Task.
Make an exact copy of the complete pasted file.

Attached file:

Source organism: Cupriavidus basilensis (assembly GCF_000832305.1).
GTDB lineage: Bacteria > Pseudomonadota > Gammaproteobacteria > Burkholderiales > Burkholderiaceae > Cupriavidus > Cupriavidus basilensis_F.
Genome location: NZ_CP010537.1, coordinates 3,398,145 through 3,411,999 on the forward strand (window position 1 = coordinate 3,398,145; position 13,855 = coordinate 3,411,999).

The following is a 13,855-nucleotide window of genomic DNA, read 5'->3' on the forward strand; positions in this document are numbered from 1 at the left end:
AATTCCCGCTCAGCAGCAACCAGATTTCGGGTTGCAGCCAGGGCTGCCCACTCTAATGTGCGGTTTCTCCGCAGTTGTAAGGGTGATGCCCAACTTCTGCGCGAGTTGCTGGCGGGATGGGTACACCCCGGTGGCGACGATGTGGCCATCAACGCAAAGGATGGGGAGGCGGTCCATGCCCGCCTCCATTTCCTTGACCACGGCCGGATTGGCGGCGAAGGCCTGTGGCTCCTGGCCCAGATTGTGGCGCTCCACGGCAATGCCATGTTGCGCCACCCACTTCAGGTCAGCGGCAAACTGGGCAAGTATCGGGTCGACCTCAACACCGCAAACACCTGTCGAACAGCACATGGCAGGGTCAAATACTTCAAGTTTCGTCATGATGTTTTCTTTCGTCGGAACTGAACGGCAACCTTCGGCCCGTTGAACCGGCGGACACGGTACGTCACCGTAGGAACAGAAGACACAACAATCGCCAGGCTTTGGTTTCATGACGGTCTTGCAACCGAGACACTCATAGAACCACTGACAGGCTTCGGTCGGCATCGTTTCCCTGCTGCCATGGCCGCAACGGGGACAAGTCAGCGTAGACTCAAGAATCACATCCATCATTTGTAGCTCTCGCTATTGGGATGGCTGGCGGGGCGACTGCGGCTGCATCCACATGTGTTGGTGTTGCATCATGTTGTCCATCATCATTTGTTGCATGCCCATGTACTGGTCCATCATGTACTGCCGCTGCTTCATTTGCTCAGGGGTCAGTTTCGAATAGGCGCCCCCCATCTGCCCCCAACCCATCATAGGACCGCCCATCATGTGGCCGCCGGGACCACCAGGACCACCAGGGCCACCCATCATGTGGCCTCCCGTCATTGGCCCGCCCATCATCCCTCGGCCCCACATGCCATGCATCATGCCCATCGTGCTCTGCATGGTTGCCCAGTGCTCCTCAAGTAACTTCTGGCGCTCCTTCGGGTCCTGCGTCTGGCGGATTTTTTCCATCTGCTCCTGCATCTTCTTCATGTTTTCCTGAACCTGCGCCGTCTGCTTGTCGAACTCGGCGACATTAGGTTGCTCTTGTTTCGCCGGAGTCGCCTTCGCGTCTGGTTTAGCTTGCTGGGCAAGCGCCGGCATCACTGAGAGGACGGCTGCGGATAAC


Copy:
Source organism: Cupriavidus basilensis (assembly GCF_000832305.1).
GTDB lineage: Bacteria > Pseudomonadota > Gammaproteobacteria > Burkholderiales > Burkholderiaceae > Cupriavidus > Cupriavidus basilensis_F.
Genome location: NZ_CP010537.1, coordinates 3,398,145 through 3,411,999 on the forward strand (window position 1 = coordinate 3,398,145; position 13,855 = coordinate 3,411,999).

The following is a 13,855-nucleotide window of genomic DNA, read 5'->3' on the forward strand; positions in this document are numbered from 1 at the left end:
AATTCCCGCTCAGCAGCAACCAGATTTCGGGTTGCAGCCAGGGCTGCCCACTCTAATGTGCGGTTTCTCCGCAGTTGTAAGGGTGATGCCCAACTTCTGCGCGAGTTGCTGGCGGGATGGGTACACCCCGGTGGCGACGATGTGGCCATCAACGCAAAGGATGGGGAGGCGGTCCATGCCCGCCTCCATTTCCTTGACCACGGCCGGATTGGCGGCGAAGGCCTGTGGCTCCTGGCCCAGATTGTGGCGCTCCACGGCAATGCCATGTTGCGCCACCCACTTCAGGTCAGCGGCAAACTGGGCAAGTATCGGGTCGACCTCAACACCGCAAACACCTGTCGAACAGCACATGGCAGGGTCAAATACTTCAAGTTTCGTCATGATGTTTTCTTTCGTCGGAACTGAACGGCAACCTTCGGCCCGTTGAACCGGCGGACACGGTACGTCACCGTAGGAACAGAAGACACAACAATCGCCAGGCTTTGGTTTCATGACGGTCTTGCAACCGAGACACTCATAGAACCACTGACAGGCTTCGGTCGGCATCGTTTCCCTGCTGCCATGGCCGCAACGGGGACAAGTCAGCGTAGACTCAAGAATCACATCCATCATTTGTAGCTCTCGCTATTGGGATGGCTGGCGGGGCGACTGCGGCTGCATCCACATGTGTTGGTGTTGCATCATGTTGTCCATCATCATTTGTTGCATGCCCATGTACTGGTCCATCATGTACTGCCGCTGCTTCATTTGCTCAGGGGTCAGTTTCGAATAGGCGCCCCCCATCTGCCCCCAACCCATCATAGGACCGCCCATCATGTGGCCGCCGGGACCACCAGGACCACCAGGGCCACCCATCATGTGGCCTCCCGTCATTGGCCCGCCCATCATCCCTCGGCCCCACATGCCATGCATCATGCCCATCGTGCTCTGCATGGTTGCCCAGTGCTCCTCAAGTAACTTCTGGCGCTCCTTCGGGTCCTGCGTCTGGCGGATTTTTTCCATCTGCTCCTGCATCTTCTTCATGTTTTCCTGAACCTGCGCCGTCTGCTTGTCGAACTCGGCGACATTAGGTTGCTCTTGTTTCGCCGGAGTCGCCTTCGCGTCTGGTTTAGCTTGCTGGGCAAGCGCCGGCATCACTGAGAGGACGGCTGCGGATAAC